Easy-Care Madagascar Periwinkles
HERE’S a tropicalhome-gardenornamental thatmerits a gold medalfor beauty andenvironmentalfriendliness.Known as rose orMadagascar periwinkles(Catharanthusroseus),these lovely flowersare seen inmost regions ofthe country ascommon patio ornamentals. In Spanish,they are called mariposillas or chavelitas.Although Madagascar was the originalhome of the rose periwinkle, it is nowfound naturalized around the world intropical climates. The flowers come inmany colors varying from pure white andpastel rose to violet, red or orange. Theybloom most of the year, while the glossy,evergreen, opposite leaves provide adense cover for planter boxes, flowerbeds,foundation plantings and as borders forwalkways.THE Madagascar periwinkle is one ofthe hardiest home-garden ornamentals,requiring little care or maintenance. Sincethey are insect and bug resistant, they donot require risky and expensive pesticidesor fungicides. Periwinkles grow in a widerange of well-drained soils and thrive onthe typical red-clay soil so common in thetropics. Additions of homemade organiccompost will keep your periwinkleshealthy and blooming throughout theyear; however, over-fertilization can resultin heavy foliage production and poorflowering.Periwinkles grow well in full sun orpartial shade, making them versatile forplanting locations. Leading nurseriesaround the country offer a wide variety ofcolorful periwinkles, but you can also trystarting them at home from woody stemcuttings or seeds. Neighbors may be willingto supply you with young seedlingplants that emerge beneath mature plants.Young cuttings and seedlings shouldbe started in flats or cups in partial shadeand watered regularly. As the plantsbecome well rooted, slowly introducethem into full light conditions, so they canbe transplanted to their permanent sites.Once they are well established, there’s notmuch more to do than enjoy their beautifulblooms around the home.IT’S interesting to note that theMadagascar periwinkle is a virtual cornucopiaof useful alkaloids. Recently,extracts from these plants have beenshown to be effective in the treatment ofvarious kinds of leukemia, skin cancer,lymph cancer, breast cancer andHodgkin’s disease. A modern-day successstory in the search for naturally occurringanticancer drugs, the plant is now growncommercially for its medicinal uses inAustralia, Africa, India and southernEurope.Why not invite this award-winningornamental into the garden this year? I’msure you’ll enjoy the company. Until nexttime, happy gardening!For more information on tropical gardeningand medicinal plants, be sure tovisit www.thenewdawncenter.org or firstname.lastname@example.org.We have books, seeds and classes to sharewith you.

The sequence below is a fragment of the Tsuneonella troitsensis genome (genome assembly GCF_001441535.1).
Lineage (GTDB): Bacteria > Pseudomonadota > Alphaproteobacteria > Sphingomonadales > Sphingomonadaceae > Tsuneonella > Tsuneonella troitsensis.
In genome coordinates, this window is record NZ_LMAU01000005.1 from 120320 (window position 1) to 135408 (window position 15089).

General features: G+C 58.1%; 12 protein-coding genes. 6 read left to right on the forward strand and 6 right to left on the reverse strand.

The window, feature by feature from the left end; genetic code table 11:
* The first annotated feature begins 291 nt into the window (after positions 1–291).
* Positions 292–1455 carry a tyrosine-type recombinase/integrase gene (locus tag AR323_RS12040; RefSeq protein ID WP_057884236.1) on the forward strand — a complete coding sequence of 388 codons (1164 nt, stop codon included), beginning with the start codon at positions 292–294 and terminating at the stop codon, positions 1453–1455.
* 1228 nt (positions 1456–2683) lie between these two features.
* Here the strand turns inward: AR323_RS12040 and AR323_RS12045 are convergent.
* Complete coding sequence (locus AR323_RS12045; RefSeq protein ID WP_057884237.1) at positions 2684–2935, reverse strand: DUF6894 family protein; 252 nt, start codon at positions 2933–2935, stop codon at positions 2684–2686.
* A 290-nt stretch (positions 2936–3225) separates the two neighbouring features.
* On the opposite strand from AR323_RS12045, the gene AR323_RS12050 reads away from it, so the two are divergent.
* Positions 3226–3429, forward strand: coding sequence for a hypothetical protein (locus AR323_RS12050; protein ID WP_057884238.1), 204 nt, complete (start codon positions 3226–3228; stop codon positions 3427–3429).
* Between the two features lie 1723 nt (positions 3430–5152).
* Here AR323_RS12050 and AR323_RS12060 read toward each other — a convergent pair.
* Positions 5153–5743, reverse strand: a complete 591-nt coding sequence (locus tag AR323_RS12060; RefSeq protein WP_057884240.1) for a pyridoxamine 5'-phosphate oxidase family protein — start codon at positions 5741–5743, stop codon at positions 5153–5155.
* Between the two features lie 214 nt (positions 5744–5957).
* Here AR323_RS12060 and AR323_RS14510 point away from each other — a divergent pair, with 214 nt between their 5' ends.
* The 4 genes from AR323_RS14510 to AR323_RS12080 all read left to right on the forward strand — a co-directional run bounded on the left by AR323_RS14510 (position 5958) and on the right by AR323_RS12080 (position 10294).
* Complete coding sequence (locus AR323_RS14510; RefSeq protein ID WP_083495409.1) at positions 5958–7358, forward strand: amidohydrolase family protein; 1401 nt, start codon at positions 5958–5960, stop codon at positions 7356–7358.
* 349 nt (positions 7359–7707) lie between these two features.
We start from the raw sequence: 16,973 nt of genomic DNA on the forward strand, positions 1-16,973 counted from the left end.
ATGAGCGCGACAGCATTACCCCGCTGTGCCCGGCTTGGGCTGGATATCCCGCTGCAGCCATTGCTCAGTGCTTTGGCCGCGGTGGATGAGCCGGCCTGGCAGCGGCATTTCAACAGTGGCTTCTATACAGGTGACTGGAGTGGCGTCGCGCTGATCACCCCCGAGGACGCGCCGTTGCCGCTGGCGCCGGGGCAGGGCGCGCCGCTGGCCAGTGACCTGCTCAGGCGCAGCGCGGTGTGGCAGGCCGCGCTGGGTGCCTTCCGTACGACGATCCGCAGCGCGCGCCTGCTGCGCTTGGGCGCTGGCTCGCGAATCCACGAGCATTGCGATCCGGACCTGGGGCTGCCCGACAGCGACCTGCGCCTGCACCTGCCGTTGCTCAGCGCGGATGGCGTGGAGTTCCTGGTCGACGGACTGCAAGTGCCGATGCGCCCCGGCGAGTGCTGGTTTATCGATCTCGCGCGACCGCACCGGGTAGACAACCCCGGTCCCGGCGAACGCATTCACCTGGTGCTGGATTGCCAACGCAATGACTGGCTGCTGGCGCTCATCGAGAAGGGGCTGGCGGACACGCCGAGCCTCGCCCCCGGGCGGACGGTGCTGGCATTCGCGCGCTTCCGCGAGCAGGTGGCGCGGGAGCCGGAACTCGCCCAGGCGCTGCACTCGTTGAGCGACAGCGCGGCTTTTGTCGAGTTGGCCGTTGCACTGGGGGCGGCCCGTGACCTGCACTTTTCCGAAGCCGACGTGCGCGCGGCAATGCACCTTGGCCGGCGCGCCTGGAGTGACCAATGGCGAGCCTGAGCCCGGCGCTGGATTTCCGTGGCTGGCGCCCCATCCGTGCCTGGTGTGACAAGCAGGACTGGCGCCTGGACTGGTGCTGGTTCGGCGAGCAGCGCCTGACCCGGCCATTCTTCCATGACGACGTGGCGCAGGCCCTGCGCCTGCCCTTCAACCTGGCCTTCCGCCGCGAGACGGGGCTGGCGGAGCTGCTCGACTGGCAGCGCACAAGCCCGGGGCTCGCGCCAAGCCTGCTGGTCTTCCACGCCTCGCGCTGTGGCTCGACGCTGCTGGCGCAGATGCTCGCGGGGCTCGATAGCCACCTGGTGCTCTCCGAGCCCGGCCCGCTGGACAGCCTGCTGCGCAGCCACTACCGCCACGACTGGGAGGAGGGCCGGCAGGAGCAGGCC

You may be interested
Response to disaster: aid successes, struggles in post-Maria Puerto RicoJohn McPhaul - December 13, 2017
As Costa Rica joins many other nations in looking back upon the horrendous 2017 hurricane season, longtime Tico Times contributor…
Looking back at Hurricane Maria: the initial impactJohn McPhaul - December 12, 2017
As Costa Rica joins many other nations in looking back upon the devastating 2017 hurricane season, longtime Tico Times contributor…